• There is power in unity, but I also think that women often don’t support each other. There is still that pervasive competitive attitude–“If she’s weak, I can take her [job, husband, boss’s attention]” that I think exists. Edmund Burke said, “The only thing necessary for evil to flourish is for good men to do nothing.” (I don’t remember the one from War and Peace), and I think it applies to women more than men.

      • War and Peace was translated into English so there could easily have been a spot of plagiarism there. And yes, it does apply to women, we are the first to turn on each other like she-wolves for the pettiest thing and the pressure to be all things to all people is very strong, including being responsible for a child that goes wrong. “Blame the mother” has already appeared in Australia. Modern media encourages this. FB, Twitter and the forums have been full of bitterness over the nurse and the hoax phone call, so they will have a field day over this; and with most of the women trying to outdo themselves in hate speech and vilification of anyone they think responsible!
        We have a long way to go before we can say “thats how it is” without holding someone else responsible for something that may have absolutely no rational explanation, beyond thats what happened. We have to learn to accept and love ourselves for the imperfect people we are, not the perfect person we are taught to think we should be. A bit of charity this holiday season would go a long way, not just for the families who have lost their children and/or loved ones, but the family of the killer who have also lost loved ones in the most appalling way, and will have to bear the brunt of the outpouring of hatred and blame. They are innocent too.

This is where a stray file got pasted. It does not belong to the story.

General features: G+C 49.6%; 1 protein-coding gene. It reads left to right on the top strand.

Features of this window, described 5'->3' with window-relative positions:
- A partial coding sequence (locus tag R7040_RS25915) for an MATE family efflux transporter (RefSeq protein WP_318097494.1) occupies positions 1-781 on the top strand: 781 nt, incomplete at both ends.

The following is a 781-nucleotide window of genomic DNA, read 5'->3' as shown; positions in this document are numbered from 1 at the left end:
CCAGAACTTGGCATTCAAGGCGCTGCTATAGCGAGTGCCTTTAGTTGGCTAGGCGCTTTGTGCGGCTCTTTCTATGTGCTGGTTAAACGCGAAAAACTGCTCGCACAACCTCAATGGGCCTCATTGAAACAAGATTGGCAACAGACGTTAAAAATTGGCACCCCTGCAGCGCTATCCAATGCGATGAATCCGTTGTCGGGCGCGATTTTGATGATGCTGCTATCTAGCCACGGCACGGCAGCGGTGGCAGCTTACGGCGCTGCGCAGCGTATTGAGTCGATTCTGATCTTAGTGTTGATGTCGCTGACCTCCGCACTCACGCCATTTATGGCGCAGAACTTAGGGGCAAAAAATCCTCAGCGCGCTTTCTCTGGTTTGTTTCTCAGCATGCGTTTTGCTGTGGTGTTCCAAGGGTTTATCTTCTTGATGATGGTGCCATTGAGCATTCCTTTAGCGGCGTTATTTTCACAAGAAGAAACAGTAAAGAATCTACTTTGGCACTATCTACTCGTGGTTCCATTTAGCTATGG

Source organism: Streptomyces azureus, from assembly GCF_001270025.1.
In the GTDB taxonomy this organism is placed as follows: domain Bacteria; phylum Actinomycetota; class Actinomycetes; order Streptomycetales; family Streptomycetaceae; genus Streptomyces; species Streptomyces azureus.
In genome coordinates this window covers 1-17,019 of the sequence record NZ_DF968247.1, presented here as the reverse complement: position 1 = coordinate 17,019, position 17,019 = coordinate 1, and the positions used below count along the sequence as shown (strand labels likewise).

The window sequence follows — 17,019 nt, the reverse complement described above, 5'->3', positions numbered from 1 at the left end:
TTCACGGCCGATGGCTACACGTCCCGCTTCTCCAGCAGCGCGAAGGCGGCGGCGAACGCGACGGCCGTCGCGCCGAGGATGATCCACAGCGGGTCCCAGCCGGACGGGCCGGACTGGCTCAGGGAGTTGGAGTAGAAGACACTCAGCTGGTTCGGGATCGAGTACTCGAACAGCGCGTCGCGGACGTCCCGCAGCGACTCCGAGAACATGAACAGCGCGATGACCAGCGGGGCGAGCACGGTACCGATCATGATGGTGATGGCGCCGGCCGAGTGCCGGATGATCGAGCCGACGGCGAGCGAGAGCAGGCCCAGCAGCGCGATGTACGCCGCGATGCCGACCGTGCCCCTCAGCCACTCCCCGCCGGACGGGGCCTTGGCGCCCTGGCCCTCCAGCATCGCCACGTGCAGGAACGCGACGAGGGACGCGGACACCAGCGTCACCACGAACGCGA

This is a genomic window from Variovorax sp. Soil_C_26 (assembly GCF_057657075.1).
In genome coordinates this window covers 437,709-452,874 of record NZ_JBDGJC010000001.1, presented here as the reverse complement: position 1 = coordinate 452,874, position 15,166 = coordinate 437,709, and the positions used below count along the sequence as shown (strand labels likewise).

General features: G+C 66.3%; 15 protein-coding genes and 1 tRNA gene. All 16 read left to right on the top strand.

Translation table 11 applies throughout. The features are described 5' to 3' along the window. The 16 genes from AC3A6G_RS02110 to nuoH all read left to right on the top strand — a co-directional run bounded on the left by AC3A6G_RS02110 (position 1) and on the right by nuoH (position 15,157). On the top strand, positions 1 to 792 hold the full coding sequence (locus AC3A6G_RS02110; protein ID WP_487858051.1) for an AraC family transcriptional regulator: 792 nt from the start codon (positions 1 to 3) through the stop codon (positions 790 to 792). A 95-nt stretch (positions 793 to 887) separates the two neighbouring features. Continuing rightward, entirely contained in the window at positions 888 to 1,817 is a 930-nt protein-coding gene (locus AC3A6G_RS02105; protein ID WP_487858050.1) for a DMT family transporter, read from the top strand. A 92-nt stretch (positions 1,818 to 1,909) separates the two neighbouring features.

• You have mentioned something that is so important–the family of the killer is grieving too. They did not want this to happen, not to their son, not to those children. But they are being vilified. It’s so very sad for everyone. Thanks for making that important point.

          • I so agree Caroline and Quinn. I cannot even begin to imagine what the killer’s family is going through. They certainly need our healing, positive thoughts; I can’t begin to imagine vilifying them.